Fraser Health has expanded the locations of a possible measles exposure on the first day of school this week at Maple Ridge secondary, to a BC Ferry that sailed from Tsawwassen to Mayne Island, and a pub on Saturna Island.
The agency is warning passengers who were on the Aug. 31, 7 p.m. BC Ferry sailing from Tswawassen to Mayne Island that there was a confirmed case of measles on board. “The case was infectious on the voyage, potentially exposing other passengers to measles,” Fraser Health medical health officer Dr. Ingrid Tyler said in a release.
“If you travelled on this ferry during this time period, check your immunization status. You are most at risk of measles infection if you are completely unvaccinated against measles.”
That same person is also thought to have visited the Saturna Lighthouse Pub on Saturna Island on Monday, Sept. 3, between 5:30 p.m. and 7 p.m., and then attended Maple Ridge secondary on Tuesday, Sept. 4.
Tyler later added there have been no other reports of measles.
Fraser Health sent letters to Maple Ridge secondary parents on Thursday about the potential exposure.
Students and staff at the school have been told to check their immunization records and were offered measles-mumps-rubella immunization shots at a free clinic at the school all day, Friday.
In case people missed that, Fraser Health is offering another MMR immunization clinic this Saturday, Sept. 8, at the Maple Ridge Health Unit at 22470 Dewdney Trunk Rd., from 9 a.m. to 11:30 a.m., and from 1 p.m. to 3:30 p.m.
Measles is a highly infectious disease that is spread through the air.
“If you’re exposed, and not protected, your chances of contracting the disease are very high,” Tyler said Friday.
Anyone who thinks they may have caught measles should contact a doctor so they can get treatment and authorities can contact other people they may have encountered.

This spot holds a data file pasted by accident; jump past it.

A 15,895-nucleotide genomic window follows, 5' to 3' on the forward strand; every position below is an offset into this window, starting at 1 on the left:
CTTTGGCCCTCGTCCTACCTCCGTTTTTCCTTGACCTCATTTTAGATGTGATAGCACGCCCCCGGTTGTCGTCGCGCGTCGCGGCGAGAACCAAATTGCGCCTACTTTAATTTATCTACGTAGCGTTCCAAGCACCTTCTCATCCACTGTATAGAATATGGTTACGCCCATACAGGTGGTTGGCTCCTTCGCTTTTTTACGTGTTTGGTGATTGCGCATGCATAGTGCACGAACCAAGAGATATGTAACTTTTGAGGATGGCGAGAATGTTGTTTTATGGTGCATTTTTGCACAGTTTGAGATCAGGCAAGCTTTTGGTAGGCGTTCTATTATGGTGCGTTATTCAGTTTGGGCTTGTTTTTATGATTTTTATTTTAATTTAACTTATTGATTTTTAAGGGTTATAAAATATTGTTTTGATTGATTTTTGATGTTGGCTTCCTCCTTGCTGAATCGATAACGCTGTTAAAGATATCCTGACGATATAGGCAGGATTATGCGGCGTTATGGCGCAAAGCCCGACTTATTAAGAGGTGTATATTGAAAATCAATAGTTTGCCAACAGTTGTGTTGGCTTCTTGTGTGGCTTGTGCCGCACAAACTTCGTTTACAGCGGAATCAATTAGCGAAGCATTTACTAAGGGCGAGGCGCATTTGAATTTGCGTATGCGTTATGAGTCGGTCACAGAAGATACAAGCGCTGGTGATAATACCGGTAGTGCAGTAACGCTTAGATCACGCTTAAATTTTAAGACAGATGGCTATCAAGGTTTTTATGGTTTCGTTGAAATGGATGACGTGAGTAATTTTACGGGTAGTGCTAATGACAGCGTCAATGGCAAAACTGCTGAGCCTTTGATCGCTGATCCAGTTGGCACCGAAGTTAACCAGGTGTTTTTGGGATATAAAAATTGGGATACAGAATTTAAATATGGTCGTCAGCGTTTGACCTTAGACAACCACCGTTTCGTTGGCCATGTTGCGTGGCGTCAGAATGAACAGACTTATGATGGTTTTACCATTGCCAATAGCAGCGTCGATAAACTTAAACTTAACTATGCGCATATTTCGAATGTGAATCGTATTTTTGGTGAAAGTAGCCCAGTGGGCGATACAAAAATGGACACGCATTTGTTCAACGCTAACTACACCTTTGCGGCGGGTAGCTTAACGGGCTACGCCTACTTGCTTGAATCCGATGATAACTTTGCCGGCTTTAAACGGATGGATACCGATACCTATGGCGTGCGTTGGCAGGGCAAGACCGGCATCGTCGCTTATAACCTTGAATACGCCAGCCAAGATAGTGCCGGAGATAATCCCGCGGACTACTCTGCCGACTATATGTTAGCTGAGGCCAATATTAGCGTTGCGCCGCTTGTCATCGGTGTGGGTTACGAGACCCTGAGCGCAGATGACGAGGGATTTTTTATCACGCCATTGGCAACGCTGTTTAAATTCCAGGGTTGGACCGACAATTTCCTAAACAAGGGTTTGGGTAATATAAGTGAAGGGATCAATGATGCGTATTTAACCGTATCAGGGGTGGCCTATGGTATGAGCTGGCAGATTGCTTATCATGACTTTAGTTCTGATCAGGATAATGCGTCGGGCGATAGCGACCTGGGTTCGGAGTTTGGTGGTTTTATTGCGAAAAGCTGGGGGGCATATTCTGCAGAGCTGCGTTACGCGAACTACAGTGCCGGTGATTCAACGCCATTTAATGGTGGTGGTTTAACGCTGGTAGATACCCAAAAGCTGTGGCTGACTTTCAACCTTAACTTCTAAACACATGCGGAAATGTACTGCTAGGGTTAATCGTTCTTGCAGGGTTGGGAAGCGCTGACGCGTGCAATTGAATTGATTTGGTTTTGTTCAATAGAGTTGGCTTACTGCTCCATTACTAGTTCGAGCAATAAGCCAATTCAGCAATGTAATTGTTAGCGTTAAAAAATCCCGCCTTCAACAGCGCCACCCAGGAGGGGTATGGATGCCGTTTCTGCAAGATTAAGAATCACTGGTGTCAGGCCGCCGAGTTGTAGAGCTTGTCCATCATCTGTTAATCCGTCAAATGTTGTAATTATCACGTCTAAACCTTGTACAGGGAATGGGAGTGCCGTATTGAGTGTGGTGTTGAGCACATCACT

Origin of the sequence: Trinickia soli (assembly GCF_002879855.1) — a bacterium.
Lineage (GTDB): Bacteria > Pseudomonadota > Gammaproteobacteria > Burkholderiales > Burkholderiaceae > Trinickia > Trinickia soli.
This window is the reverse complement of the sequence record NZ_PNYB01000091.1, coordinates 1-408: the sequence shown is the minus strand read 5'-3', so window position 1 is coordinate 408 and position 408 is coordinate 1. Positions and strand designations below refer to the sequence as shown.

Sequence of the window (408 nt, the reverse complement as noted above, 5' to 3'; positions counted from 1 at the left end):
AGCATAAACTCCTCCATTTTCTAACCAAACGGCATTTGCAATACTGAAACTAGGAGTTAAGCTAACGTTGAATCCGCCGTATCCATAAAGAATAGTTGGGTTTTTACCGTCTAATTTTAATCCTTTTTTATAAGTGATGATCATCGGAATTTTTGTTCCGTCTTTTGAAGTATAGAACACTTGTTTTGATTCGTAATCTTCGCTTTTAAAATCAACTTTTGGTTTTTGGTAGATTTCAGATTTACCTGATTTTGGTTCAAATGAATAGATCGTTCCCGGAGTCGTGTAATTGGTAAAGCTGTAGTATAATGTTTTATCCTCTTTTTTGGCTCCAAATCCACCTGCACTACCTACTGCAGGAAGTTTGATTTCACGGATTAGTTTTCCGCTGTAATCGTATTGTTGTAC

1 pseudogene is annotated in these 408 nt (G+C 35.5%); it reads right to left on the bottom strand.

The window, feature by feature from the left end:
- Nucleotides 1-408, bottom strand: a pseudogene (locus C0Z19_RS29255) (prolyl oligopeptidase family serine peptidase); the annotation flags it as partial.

Symptoms include fever, rash, red eyes, cough and runny nose but can worsen to include pneumonia, brain inflammation and even death. “So it’s a serious condition,” Tyler said.
The rash can start centrally on the face and spreads to the limbs and lasts at least three days.
The incubation period (time to develop symptoms after being exposed) for measles is about 10 days but can range from seven to 21 days.
Tyler said that Fraser Health follows the same procedure any time there’s a report of a public exposure to measles. Reports of measles is increasing around in the U.S. and Europe, she added.
She added that in order to have herd immunity to minimize chances of catching measles, more than 95 per cent of the population must have been immunized by the MMR vaccine.
In the Maple Ridge-Pitt Meadows area, about 80 per cent of the population has been immunized with the MMR vaccine. That percentage has been steady for the past five years and is three per cent higher than that for the Fraser Health region.
Fraser Health adds in the Sept. 6 letter to Maple Ridge secondary, that staff and students born after Jan. 1, 1970, who haven’t had any doses of the MMR vaccine, have to get immunized by Sept. 10 – or they won’t be allowed back at the school until Sept. 26.
Students and staff who’ve had at least one dose of the MMR vaccine are recommended to get a second MMR vaccine in order to be protected.
People also can get the MMR vaccine from their doctor, but they have to provide a record of that to the school by Sept. 10.
Fraser Health added that most people are protected by either having the MMR vaccine, or by having had measles in the past.
Tyler urged people who may have symptoms, to call before they go to a clinic or doctor’s office, so they don’t infect more people.
“If you develop any of the symptoms and have a fever, call your doctor and inform them that you may have been exposed to measles. They will arrange to see you in a manner that avoids infecting other patients in the waiting room.”
People can also get re-vaccinated if they’ve lost their records.